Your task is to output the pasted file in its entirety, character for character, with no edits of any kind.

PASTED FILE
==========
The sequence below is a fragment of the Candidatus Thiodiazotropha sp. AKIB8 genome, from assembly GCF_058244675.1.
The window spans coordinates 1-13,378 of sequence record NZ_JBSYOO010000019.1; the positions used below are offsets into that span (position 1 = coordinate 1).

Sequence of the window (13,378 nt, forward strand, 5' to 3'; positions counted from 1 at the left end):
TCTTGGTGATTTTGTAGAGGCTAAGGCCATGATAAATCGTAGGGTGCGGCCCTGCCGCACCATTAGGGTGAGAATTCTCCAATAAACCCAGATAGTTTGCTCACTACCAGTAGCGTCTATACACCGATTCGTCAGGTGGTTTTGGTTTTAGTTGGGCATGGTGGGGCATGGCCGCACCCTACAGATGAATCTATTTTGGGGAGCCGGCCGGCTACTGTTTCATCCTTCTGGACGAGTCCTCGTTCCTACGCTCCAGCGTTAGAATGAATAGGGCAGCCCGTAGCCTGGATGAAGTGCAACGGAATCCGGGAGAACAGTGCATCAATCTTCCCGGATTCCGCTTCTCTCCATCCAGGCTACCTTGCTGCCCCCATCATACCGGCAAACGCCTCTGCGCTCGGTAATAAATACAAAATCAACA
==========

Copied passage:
The sequence below is a fragment of the Candidatus Thiodiazotropha sp. AKIB8 genome, from assembly GCF_058244675.1.
The window spans coordinates 1-13,378 of sequence record NZ_JBSYOO010000019.1; the positions used below are offsets into that span (position 1 = coordinate 1).

Sequence of the window (13,378 nt, forward strand, 5' to 3'; positions counted from 1 at the left end):
TCTTGGTGATTTTGTAGAGGCTAAGGCCATGATAAATCGTAGGGTGCGGCCCTGCCGCACCATTAGGGTGAGAATTCTCCAATAAACCCAGATAGTTTGCTCACTACCAGTAGCGTCTATACACCGATTCGTCAGGTGGTTTTGGTTTTAGTTGGGCATGGTGGGGCATGGCCGCACCCTACAGATGAATCTATTTTGGGGAGCCGGCCGGCTACTGTTTCATCCTTCTGGACGAGTCCTCGTTCCTACGCTCCAGCGTTAGAATGAATAGGGCAGCCCGTAGCCTGGATGAAGTGCAACGGAATCCGGGAGAACAGTGCATCAATCTTCCCGGATTCCGCTTCTCTCCATCCAGGCTACCTTGCTGCCCCCATCATACCGGCAAACGCCTCTGCGCTCGGTAATAAATACAAAATCAACA